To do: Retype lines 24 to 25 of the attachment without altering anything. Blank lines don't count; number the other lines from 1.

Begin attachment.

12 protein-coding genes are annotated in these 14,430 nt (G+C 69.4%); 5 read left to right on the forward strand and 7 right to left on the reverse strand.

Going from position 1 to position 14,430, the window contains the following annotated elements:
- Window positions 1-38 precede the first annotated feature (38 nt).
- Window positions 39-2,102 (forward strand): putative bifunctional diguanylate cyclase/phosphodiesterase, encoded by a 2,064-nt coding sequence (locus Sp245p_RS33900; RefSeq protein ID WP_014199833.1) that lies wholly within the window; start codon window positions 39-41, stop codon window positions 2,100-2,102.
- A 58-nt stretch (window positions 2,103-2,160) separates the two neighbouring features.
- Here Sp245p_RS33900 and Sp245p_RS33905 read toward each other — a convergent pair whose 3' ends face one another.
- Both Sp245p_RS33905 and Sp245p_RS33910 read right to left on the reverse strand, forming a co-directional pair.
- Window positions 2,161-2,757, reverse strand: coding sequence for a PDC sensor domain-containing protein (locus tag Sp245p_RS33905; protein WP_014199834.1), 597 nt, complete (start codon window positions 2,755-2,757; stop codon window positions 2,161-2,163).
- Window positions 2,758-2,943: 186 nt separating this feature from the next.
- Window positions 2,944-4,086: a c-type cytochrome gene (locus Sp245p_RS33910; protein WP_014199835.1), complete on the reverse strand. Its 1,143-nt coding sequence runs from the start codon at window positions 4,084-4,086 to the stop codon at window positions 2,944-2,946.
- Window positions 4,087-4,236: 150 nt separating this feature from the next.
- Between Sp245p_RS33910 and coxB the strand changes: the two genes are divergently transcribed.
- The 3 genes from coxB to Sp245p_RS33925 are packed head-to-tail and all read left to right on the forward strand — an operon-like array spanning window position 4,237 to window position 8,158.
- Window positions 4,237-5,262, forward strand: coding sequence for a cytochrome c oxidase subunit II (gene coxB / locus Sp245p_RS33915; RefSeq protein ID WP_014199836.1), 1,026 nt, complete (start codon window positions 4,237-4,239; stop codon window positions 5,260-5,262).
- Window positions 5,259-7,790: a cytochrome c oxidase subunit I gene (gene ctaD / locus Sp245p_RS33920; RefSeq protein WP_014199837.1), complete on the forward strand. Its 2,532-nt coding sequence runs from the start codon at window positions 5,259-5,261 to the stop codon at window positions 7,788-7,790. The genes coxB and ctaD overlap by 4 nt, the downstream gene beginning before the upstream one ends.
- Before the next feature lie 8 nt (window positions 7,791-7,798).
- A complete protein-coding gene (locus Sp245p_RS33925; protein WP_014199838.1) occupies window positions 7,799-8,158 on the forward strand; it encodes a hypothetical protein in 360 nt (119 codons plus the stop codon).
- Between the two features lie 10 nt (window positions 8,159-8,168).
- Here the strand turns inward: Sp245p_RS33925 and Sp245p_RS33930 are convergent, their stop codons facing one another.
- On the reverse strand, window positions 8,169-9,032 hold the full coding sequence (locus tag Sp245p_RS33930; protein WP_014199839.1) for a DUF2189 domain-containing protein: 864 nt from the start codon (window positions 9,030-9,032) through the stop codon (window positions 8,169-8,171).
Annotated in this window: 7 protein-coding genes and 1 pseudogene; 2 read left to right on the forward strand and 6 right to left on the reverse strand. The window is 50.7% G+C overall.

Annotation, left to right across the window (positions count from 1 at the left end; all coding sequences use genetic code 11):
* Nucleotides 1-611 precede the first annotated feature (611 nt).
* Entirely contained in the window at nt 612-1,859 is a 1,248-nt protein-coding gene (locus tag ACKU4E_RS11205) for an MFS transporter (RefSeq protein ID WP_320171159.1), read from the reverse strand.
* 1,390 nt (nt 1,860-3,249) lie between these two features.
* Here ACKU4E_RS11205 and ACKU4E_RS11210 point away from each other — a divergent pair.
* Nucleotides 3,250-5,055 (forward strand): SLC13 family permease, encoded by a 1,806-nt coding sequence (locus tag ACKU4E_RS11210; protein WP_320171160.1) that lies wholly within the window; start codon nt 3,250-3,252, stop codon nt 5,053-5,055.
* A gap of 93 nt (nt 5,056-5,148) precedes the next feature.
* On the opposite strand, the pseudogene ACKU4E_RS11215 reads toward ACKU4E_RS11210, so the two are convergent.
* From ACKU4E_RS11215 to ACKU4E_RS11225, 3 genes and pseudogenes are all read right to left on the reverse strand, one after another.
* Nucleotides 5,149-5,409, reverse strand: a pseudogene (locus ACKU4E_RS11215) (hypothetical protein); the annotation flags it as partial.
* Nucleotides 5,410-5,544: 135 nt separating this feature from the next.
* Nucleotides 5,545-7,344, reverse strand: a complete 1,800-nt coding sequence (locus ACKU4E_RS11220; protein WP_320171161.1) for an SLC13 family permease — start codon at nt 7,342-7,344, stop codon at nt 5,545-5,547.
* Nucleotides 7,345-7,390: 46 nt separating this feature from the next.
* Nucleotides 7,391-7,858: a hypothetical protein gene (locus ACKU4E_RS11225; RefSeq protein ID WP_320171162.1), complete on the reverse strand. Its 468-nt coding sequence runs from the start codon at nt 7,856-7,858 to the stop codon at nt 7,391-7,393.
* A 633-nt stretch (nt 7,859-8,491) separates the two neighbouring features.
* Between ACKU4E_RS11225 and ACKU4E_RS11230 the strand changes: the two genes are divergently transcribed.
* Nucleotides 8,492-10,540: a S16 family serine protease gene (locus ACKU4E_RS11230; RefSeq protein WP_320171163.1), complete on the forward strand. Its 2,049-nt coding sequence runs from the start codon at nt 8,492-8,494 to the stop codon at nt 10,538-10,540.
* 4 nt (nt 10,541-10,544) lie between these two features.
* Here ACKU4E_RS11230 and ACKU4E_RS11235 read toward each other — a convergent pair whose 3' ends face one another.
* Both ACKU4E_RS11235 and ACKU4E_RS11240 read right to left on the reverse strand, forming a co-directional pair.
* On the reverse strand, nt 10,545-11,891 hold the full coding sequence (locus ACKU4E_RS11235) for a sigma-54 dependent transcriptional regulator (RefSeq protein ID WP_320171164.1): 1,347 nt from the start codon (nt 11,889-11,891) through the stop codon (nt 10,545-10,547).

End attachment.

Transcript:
* Entirely contained in the window at nt 612-1,859 is a 1,248-nt protein-coding gene (locus tag ACKU4E_RS11205) for an MFS transporter (RefSeq protein ID WP_320171159.1), read from the reverse strand.
* 1,390 nt (nt 1,860-3,249) lie between these two features.